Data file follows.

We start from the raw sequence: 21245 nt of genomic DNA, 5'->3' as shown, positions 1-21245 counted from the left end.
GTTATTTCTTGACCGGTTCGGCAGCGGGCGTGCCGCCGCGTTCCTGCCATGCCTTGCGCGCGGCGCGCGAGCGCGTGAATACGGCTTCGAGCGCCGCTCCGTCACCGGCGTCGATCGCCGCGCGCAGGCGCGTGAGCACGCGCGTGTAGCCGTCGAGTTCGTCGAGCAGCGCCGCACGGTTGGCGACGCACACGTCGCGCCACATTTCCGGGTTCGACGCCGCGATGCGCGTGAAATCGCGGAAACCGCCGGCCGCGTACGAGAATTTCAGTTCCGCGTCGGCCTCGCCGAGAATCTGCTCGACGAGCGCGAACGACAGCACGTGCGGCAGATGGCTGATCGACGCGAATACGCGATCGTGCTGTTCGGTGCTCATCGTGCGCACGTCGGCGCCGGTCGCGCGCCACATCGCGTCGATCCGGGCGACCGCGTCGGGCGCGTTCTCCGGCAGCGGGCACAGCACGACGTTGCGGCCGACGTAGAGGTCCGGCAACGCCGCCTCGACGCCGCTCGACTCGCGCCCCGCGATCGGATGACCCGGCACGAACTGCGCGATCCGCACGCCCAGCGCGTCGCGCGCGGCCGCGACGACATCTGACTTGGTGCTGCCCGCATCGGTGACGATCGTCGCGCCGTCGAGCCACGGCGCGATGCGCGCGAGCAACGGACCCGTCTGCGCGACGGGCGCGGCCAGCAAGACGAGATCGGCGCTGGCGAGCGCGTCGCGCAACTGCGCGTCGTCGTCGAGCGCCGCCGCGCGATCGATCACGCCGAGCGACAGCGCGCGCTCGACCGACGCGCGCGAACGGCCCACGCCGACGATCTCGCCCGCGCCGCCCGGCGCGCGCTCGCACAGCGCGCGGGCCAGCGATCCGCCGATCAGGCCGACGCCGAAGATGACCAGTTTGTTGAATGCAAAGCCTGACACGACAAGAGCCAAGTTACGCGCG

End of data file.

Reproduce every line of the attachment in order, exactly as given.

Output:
We start from the raw sequence: 21245 nt of genomic DNA, 5'->3' as shown, positions 1-21245 counted from the left end.
GTTATTTCTTGACCGGTTCGGCAGCGGGCGTGCCGCCGCGTTCCTGCCATGCCTTGCGCGCGGCGCGCGAGCGCGTGAATACGGCTTCGAGCGCCGCTCCGTCACCGGCGTCGATCGCCGCGCGCAGGCGCGTGAGCACGCGCGTGTAGCCGTCGAGTTCGTCGAGCAGCGCCGCACGGTTGGCGACGCACACGTCGCGCCACATTTCCGGGTTCGACGCCGCGATGCGCGTGAAATCGCGGAAACCGCCGGCCGCGTACGAGAATTTCAGTTCCGCGTCGGCCTCGCCGAGAATCTGCTCGACGAGCGCGAACGACAGCACGTGCGGCAGATGGCTGATCGACGCGAATACGCGATCGTGCTGTTCGGTGCTCATCGTGCGCACGTCGGCGCCGGTCGCGCGCCACATCGCGTCGATCCGGGCGACCGCGTCGGGCGCGTTCTCCGGCAGCGGGCACAGCACGACGTTGCGGCCGACGTAGAGGTCCGGCAACGCCGCCTCGACGCCGCTCGACTCGCGCCCCGCGATCGGATGACCCGGCACGAACTGCGCGATCCGCACGCCCAGCGCGTCGCGCGCGGCCGCGACGACATCTGACTTGGTGCTGCCCGCATCGGTGACGATCGTCGCGCCGTCGAGCCACGGCGCGATGCGCGCGAGCAACGGACCCGTCTGCGCGACGGGCGCGGCCAGCAAGACGAGATCGGCGCTGGCGAGCGCGTCGCGCAACTGCGCGTCGTCGTCGAGCGCCGCCGCGCGATCGATCACGCCGAGCGACAGCGCGCGCTCGACCGACGCGCGCGAACGGCCCACGCCGACGATCTCGCCCGCGCCGCCCGGCGCGCGCTCGCACAGCGCGCGGGCCAGCGATCCGCCGATCAGGCCGACGCCGAAGATGACCAGTTTGTTGAATGCAAAGCCTGACACGACAAGAGCCAAGTTACGCGCG